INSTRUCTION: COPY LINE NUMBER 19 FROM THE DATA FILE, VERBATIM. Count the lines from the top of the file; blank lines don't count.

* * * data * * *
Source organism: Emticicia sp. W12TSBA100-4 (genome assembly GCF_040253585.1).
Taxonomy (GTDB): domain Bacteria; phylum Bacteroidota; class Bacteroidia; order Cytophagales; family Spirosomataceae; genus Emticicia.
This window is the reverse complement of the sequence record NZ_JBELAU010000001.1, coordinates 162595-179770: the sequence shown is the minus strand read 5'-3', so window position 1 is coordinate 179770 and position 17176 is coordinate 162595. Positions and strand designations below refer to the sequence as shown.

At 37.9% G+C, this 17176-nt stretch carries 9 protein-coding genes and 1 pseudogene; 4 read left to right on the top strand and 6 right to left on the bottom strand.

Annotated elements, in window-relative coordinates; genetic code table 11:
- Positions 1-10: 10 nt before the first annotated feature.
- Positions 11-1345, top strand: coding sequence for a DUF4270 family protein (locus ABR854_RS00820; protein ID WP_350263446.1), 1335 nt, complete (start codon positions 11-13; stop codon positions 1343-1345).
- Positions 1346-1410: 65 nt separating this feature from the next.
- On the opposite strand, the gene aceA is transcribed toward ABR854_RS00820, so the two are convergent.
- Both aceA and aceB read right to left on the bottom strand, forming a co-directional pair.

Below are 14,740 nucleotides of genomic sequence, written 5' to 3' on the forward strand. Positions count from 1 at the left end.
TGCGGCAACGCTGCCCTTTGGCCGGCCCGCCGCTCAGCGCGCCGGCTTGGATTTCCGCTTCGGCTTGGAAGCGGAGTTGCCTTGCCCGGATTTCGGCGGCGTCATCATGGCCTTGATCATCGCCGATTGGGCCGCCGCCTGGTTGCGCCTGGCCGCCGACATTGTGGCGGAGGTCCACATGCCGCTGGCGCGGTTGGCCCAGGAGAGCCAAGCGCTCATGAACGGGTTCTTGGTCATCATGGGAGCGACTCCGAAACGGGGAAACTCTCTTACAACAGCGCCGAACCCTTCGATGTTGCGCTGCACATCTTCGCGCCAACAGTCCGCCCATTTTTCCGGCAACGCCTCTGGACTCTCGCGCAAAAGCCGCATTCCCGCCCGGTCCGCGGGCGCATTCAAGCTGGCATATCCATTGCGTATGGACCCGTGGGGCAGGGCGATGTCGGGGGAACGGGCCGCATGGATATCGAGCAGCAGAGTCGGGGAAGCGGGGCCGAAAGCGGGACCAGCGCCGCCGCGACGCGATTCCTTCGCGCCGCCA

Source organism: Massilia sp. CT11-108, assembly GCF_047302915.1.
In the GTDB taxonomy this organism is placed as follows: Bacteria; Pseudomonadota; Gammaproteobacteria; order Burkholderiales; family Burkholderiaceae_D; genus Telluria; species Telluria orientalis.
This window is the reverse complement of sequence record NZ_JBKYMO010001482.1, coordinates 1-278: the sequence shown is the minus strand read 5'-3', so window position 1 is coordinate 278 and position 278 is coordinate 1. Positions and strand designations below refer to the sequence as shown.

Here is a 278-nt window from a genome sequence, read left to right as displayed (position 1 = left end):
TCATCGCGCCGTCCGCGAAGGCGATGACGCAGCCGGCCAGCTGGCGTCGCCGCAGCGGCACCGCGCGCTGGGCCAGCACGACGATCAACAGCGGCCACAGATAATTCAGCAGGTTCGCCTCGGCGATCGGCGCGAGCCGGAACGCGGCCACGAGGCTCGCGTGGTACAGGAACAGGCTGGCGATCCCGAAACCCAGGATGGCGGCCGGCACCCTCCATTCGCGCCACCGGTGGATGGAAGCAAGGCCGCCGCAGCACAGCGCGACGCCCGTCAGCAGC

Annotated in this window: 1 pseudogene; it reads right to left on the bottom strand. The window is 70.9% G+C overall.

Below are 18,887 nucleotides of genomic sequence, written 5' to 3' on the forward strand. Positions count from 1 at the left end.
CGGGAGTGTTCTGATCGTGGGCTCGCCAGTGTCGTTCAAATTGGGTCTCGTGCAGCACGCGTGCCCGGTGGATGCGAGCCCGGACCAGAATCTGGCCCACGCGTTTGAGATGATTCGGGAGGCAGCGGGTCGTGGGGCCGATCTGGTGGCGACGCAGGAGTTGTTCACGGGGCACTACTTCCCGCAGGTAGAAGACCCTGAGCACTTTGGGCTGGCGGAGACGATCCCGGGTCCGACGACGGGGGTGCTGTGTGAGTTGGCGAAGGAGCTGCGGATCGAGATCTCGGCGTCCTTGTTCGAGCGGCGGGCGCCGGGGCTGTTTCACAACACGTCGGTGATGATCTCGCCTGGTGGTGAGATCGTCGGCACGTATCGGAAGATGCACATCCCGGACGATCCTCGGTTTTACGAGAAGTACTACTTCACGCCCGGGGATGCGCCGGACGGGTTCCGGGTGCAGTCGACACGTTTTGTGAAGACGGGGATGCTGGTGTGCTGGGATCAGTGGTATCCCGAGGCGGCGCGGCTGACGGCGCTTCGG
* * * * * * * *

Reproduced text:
Below are 18,887 nucleotides of genomic sequence, written 5' to 3' on the forward strand. Positions count from 1 at the left end.